The English Channel is one of the busiest maritime crossings in the world, with a very strong historical burden, especially associated with the defense of the British Isles. The seabed is full of wreckages and war remains, both human and material, from the two world wars.
It is situated between England and France, measuring 560 km from east to west, and 240 km in its widest section from north to south. It is the smallest and shallowest sea that surrounds the European continental shelf (77,000 km²), with a maximum depth of 120 m.
The main islands in the Channel are the Isle of Wight, off the English coast, and the Channel Islands –also known as îles Anglo-Normandes or îles de la Manche in French– off the French coast. The most important port cities on the British side are Plymouth, Southampton, Portsmouth and Dover, while on the French side Cherbourg, Le Havre, Dieppe and Calais stand out.
An inaccurate translation
The English Channel has received various names throughout history, beginning with Ptolemy in the 2nd century, who named it Oceanus Britannicus. It was not until 1450 that an Italian map used the term ‘canal’ (Canalites Anglie) for the first time. As of the 16th century, the Dutch atlases already showed the name of Engelse Kanaal, and this is probably the origin of the current English name: The English Channel.
However, from the other side of the Canal, the French decided to call it La Manche, which literally means ‘the sleeve’, since, in their perception, the Canal resembled the sleeve of a shirt. This French name adopted in the 17th century gave way to an inaccurate translation by some nations such as Portugal (Canal da Mancha) or Spain (Canal de la Mancha), which have nothing to do with the original meaning.
In the regions near the Channel, they are called Mor Breizh in Brittany (Breton Sea), or Mor Bretannek in Cornwall (British Sea). In my opinion, these two names are more accurate and inclusive than the current ones, which are motivated by national interests or are simply wrong translations.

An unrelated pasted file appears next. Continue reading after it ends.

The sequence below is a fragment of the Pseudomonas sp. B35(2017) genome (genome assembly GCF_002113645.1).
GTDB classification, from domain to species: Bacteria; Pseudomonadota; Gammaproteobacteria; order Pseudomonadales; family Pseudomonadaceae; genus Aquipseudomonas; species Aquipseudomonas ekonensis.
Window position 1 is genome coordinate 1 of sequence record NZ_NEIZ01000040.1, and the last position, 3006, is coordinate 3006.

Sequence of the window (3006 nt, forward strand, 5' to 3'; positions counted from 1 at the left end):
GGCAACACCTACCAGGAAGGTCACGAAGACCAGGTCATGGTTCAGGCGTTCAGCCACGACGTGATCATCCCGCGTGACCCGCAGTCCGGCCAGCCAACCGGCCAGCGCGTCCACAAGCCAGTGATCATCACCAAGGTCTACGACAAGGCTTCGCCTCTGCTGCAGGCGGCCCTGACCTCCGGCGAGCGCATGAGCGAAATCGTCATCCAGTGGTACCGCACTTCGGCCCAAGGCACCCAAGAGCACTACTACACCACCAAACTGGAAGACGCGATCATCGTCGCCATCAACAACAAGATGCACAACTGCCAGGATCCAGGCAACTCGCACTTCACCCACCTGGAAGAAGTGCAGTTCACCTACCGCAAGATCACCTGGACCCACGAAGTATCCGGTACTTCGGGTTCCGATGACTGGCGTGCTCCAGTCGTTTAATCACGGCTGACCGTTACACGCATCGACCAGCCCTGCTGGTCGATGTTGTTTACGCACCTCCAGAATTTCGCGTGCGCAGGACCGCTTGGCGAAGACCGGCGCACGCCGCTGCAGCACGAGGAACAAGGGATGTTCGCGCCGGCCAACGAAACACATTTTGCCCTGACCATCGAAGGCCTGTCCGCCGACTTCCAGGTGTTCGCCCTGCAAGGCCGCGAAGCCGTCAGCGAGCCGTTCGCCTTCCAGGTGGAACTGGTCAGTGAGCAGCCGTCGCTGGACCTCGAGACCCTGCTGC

Before the channel existed, the British Isles formed a single extension, and were linked to the rest of the European continent through an isthmus, that is, a spit of land that connects two bigger land masses. This was possible thanks to the fact that most of the planet’s water was frozen during this glacial period, and therefore the sea level was much lower.
Deep channels dug into the seabed served as evidence for geologist Sanjeev Gupta and his team to show that there was a catastrophic flood 200,000 years ago. This flood occurred as a result of the rupture of an immense glacial lake in Doggerand – the land mass that is now part of the seafloor of the North Sea. This event caused the erosion and subsequent disappearance of the Isthmus of Dover, leaving the British Isles disconnected from the rest of Europe.
At present, the seabed of the Canal is the habitat of communities called benthos –algae, corals, sponges, crustaceans …– and some mollusks. This area is very important for the growth of lemon sole, mackerel, or sandeel, and cod, flounder, and sprat can be found at the same time.
The topography in the Strait of Dover and its location between the North Sea and the Atlantic Ocean favor the dynamism of surface currents, especially affected by the weather. The shapes of the coastline cause the winds to blow from the southwest or northeast, producing difficult conditions for navigation, especially near the Strait of Dover, where the Canal reduces its section to a minimum of 34 km. As a consequence, the tides flow faster at this point, with a maximum velocity of 1.75 m/s.
There are many sandbanks, formed by the ancient rivers that flooded the low plains of the Canal, and which are currently marked by large illuminated buoys as a warning to ships crossing the sea. These topographic characteristics, together with the shallow depth of the English Channel, greatly limit the sighting of large mammals such as whales, dolphins or porpoises.
History on the both sides of the English Channel
From a cultural point of view, the English Channel is identified as a space of peace and prosperity, but it has also been a place of conflict, hosting multiple battles and invasions, as well as unsuccessful attempts in some cases.
There are maritime remains that prove commercial activity since the Bronze Age, as is the case of an oak boat found near Dover in the 1990s, which is around 3,300 years old. Many wrecks scattered on the seabed contained tools, and demonstrate the reality of frequent commercial activity both ways.